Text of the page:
Wednesday, February 24, 2016

Just One Problem

One author looks at the test that Afghan security forces faced in 2015 as they fought largely on their own at the pointy end of the stick. We are not doomed. But I'd like to clarify one thing.

In a good overview of the fight and problems in Afghanistan, one analyst concludes:

The fighting in 2015 served as a test for Afghan forces, one they largely passed; however, without adapting to lessons learned, 2016 could see further gains by insurgent forces, and possibly the total collapse of an Afghan province, Helmand. Afghan forces will need to prioritize territory, abandon checkpoints, re-organize, and successfully incorporate new technologies if they wants to maintain the status quo.

The problem is that "prioritizing territory" conflicts with "abandoning checkpoints."

Counter-insurgency requires you to spread out to control the people.

For friendly people, this allows you to protect them from the enemy and recruit them.

For hostile people, it allows you to separate them from the insurgents and prevent the enemy from recruiting those people.

So a strategy that prioritizes territory--that is, controlling the territory (and the people there)--cannot abandon the checkpoints.

Yet I've mentioned that the continuing presence of checkpoints gives the enemy opportunities to mass forces to wipe out isolated outposts.

So if the Afghan security forces don't abandon the vulnerable checkpoints, their ground forces will lose morale and erode.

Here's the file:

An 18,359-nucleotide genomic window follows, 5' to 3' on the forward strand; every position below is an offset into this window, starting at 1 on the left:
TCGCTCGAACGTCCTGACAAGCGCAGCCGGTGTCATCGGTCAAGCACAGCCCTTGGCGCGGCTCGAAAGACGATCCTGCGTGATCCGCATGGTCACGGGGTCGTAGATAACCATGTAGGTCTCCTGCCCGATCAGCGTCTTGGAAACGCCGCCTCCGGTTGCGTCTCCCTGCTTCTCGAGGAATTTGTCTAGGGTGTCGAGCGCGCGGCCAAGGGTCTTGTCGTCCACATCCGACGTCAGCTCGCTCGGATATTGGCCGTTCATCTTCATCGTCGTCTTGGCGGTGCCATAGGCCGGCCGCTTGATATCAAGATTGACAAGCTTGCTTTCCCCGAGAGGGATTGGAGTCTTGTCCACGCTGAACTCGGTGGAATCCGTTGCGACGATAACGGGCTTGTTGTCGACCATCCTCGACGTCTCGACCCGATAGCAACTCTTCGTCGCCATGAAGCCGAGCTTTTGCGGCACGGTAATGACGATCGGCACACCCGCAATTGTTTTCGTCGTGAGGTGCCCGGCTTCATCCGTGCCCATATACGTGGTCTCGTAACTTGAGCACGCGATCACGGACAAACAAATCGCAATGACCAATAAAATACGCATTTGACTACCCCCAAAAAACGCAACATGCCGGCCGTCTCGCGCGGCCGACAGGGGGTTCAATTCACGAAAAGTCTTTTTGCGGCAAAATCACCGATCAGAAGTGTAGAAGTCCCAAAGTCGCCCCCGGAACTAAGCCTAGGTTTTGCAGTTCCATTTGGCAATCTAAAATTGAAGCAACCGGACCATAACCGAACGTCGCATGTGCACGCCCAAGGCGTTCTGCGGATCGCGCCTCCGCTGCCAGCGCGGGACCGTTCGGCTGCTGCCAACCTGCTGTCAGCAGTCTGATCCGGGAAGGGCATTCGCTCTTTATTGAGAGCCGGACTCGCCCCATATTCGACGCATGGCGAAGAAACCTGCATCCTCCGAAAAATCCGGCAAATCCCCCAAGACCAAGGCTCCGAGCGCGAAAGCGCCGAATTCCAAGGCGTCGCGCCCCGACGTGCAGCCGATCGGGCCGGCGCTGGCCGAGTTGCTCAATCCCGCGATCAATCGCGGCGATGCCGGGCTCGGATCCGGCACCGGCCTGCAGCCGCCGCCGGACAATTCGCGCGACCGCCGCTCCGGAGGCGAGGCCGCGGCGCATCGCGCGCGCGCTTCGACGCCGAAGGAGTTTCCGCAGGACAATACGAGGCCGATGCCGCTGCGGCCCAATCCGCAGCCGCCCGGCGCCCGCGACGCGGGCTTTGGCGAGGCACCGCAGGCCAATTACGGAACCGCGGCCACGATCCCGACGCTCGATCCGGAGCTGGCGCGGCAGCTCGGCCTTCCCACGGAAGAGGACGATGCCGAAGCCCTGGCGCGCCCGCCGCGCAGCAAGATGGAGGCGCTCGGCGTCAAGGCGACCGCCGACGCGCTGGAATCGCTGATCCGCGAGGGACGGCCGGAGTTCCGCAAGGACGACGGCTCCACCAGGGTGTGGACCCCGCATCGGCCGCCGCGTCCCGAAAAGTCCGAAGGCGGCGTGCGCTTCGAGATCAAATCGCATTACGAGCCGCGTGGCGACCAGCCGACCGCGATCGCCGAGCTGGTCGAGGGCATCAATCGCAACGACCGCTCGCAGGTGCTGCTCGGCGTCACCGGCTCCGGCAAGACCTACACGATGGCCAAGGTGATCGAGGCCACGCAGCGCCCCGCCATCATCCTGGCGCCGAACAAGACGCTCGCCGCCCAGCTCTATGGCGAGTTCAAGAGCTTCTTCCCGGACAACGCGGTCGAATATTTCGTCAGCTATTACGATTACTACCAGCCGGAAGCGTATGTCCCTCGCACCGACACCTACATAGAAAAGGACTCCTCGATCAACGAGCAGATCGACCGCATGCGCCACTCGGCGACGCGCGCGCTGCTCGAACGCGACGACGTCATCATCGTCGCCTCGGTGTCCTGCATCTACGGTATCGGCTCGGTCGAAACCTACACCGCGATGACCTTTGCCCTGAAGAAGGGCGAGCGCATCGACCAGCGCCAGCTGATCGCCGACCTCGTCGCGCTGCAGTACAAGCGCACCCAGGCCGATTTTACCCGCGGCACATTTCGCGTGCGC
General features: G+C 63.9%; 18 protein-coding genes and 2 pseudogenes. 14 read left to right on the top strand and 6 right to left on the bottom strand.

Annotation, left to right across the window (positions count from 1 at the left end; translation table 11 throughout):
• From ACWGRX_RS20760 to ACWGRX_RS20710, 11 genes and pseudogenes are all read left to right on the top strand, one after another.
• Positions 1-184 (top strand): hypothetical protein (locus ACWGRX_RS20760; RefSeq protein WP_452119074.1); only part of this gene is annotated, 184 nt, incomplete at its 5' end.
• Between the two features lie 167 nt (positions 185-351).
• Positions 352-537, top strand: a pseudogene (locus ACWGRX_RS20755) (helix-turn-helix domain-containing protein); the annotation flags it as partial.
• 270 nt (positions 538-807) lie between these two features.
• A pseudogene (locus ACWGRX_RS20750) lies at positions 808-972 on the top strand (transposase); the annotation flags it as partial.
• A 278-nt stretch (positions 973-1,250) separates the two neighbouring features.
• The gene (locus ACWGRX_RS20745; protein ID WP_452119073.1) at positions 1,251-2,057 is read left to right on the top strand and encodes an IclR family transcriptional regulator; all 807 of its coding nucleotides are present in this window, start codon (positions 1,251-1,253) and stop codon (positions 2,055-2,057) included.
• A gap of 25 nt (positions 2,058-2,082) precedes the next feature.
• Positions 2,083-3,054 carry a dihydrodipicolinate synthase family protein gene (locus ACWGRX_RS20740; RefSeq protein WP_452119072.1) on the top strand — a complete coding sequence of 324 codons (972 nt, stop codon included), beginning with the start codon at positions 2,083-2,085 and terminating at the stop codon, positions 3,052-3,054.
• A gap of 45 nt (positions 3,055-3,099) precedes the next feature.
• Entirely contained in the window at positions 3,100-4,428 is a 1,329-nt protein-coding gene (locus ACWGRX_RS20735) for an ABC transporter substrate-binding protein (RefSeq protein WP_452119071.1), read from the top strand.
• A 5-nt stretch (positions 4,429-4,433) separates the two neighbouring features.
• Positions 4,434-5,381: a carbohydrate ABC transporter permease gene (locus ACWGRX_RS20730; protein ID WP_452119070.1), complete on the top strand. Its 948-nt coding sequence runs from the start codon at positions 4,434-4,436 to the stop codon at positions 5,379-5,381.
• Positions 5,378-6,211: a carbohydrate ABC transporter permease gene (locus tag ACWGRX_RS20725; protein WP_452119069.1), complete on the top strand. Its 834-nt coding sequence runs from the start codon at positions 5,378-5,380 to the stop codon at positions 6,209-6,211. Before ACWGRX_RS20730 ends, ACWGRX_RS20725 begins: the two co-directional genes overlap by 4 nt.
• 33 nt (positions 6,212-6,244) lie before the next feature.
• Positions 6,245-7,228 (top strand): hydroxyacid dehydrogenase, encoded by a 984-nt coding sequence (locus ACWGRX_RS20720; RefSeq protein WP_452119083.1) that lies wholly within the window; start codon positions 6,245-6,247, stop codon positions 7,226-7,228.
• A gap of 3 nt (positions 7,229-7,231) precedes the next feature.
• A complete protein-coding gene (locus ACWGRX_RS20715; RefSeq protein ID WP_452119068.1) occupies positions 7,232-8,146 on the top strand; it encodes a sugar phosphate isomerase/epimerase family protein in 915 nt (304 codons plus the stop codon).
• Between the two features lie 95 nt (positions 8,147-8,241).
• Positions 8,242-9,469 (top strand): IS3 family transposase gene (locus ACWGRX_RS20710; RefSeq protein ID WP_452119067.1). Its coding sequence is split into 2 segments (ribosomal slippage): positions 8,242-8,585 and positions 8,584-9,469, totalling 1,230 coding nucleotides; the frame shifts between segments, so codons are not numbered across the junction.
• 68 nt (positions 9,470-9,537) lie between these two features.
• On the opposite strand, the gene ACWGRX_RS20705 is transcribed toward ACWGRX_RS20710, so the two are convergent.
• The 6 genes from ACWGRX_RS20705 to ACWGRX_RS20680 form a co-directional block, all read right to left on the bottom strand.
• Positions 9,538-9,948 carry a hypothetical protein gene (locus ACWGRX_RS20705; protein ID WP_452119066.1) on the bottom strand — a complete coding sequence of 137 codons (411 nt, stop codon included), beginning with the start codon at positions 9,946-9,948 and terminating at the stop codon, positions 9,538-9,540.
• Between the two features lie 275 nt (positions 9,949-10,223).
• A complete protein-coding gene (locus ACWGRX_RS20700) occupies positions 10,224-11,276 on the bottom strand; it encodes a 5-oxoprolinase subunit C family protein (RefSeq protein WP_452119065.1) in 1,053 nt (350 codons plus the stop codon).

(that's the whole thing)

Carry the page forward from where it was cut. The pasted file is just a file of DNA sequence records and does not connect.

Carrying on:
But abandoning the checkpoints gives the enemy terrain.

The real problem is that because we withdrew our capabilities, the enemy can mass forces to hit the small government checkpoints. And the Afghans don't have their own replacements for our capabilities.

A combination of air power, recon, and aggressive use of Afghan ground troops to go after the enemy and keep them from having the time to pick off Afghan checkpoints and deny them the ability to mass forces is the key.

This is the issue of "atomizing" the enemy, as I often spoke of during the fighting in Iraq.

This requires the abandonment of checkpoints in some areas--as we announced--to build up mobile forces that can go after the enemy to atomize them and make it safe to reestablish checkpoints to control territory (and people).

Ultimately, Afghan security forces need a balance of checkpoints with air power and reaction forces on call to help repel attacks; combined with offensive operations that reduce the ability of the enemy to conduct sizable offensive operations by pushing them down the escalation ladder to terrorism and random mortar or rocket attacks rather than the big assaults now being carried out.

Our help is key to allowing Afghan forces to adapt and succeed in 2016.